A hijab-wearing criminal barrister, believed to be one of the first to be appointed King’s Counsel (KC), has launched an international organisation to inform and empower girls across the world on their rights.
Sultana Tafadar, from No5 Barristers’ Chambers, founded the Girls Human Rights Hub alongside her 11-year-old daughter Safiya.
Ms Tafadar, who was appointed KC last year, is said to be the second hijab-wearing barrister to become a KC after Shaheed Fatima – but the first criminal barrister to wear the religious garb to receive the appointment.
She said the not-for-profit organisation will provide resources as well as training to girls and women between the ages of 11 to 24 to use advocacy, leadership and litigation to make positive change for rights.
The organisation will aim to progress the advancement of gender equity and the eradication of gender-based violence, the right to education, right to climate justice, menstrual equity, and ending domestic and sexual violence.
Ms Tafadar, who has been working in human rights law since she was called to the Bar, said she has seen first-hand the injustices faced by women and girls across the world.
She told the PA News Agency: “We hold the belief that every girl is entitled to a life free from oppression, discrimination, and violence, and that girls’ rights are fundamental human rights.
“Our organisation supports girls in being the essential stakeholders and architects of their own futures, advocating their inclusion and participation at all levels of decision-making.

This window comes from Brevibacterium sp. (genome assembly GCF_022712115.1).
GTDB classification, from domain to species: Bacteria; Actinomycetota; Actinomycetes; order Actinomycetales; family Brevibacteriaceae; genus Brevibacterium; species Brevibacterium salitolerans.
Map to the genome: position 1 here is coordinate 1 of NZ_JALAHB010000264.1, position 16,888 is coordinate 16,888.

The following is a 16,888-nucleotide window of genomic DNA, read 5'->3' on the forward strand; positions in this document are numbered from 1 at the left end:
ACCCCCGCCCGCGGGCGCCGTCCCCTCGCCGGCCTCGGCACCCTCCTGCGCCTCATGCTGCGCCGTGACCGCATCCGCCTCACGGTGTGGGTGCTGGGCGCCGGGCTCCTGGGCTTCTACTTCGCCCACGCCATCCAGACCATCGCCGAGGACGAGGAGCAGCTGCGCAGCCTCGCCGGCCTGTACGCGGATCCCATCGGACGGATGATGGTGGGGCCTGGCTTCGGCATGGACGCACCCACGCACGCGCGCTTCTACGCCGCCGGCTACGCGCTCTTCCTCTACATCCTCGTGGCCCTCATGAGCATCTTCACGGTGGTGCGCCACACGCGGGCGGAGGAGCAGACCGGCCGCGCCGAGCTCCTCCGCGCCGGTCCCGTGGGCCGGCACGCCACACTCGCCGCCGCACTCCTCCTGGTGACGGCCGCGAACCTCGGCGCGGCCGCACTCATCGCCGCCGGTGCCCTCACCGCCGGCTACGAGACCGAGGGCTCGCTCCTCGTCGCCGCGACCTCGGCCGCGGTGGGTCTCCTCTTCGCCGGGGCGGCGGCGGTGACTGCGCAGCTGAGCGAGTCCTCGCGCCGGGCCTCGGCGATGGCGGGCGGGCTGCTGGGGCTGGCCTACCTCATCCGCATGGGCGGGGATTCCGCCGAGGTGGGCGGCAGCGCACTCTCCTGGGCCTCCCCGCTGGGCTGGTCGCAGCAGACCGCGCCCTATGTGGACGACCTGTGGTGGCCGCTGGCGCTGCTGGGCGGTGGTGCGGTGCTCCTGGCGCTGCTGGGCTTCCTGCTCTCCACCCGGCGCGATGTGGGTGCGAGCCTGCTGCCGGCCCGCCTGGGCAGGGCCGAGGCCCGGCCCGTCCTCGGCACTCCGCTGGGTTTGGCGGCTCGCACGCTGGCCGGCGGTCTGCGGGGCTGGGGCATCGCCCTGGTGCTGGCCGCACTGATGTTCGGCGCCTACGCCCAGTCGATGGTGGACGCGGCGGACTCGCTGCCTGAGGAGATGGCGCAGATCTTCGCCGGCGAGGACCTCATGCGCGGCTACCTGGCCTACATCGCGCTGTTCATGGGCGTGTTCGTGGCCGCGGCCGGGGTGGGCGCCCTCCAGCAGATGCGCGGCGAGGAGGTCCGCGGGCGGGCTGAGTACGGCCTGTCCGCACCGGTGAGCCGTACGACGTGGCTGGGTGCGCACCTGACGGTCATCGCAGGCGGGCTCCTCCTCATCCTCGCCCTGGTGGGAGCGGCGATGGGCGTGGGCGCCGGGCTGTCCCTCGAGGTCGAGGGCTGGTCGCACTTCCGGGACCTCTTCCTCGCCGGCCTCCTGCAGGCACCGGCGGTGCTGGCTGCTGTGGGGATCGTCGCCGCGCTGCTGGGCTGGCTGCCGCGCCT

“We are deeply committed to promoting gender equality, challenging harmful social norms and practices, and working towards a world where every girl can achieve her full potential.”
She added that girls can join the hub and learn from experts about how to advocate for rights, develop leadership and communication skills and even become part of the new generation of lawyers advancing girls’ human rights worldwide.
Ms Tafadar said the idea came from her daughter, adding: “She has always been driven by the desire to become a human rights lawyer and she came up with the idea to create a hub where girls could learn more about their rights and how to claim them.
Meanwhile Safiyah said she is “so excited” to be founding the organisation that can help girls across the world advocate for their rights.
“I want to become a human rights lawyer when I am older, but I wanted to start work to help other girls fight for their human rights now,” she said.
“The Girls Human Rights Hub will help so many people learn about the rights they deserve, give them the skills they need to lobby for them and inspire them to change the world.”
Ms Tafadar, who was born and raised in Luton and has Bangladeshi roots, last year said the honour of being appointed KC was “surreal” in light of the “layers” of challenges she has faced during her career.
She said becoming a QC holds particular significance because she saw nobody like herself when she started out in the profession.
“Representation is really important,” she told the PA news agency, adding that it can help more hijab-wearing women’s dreams of reaching the heights of the profession “become a reality”.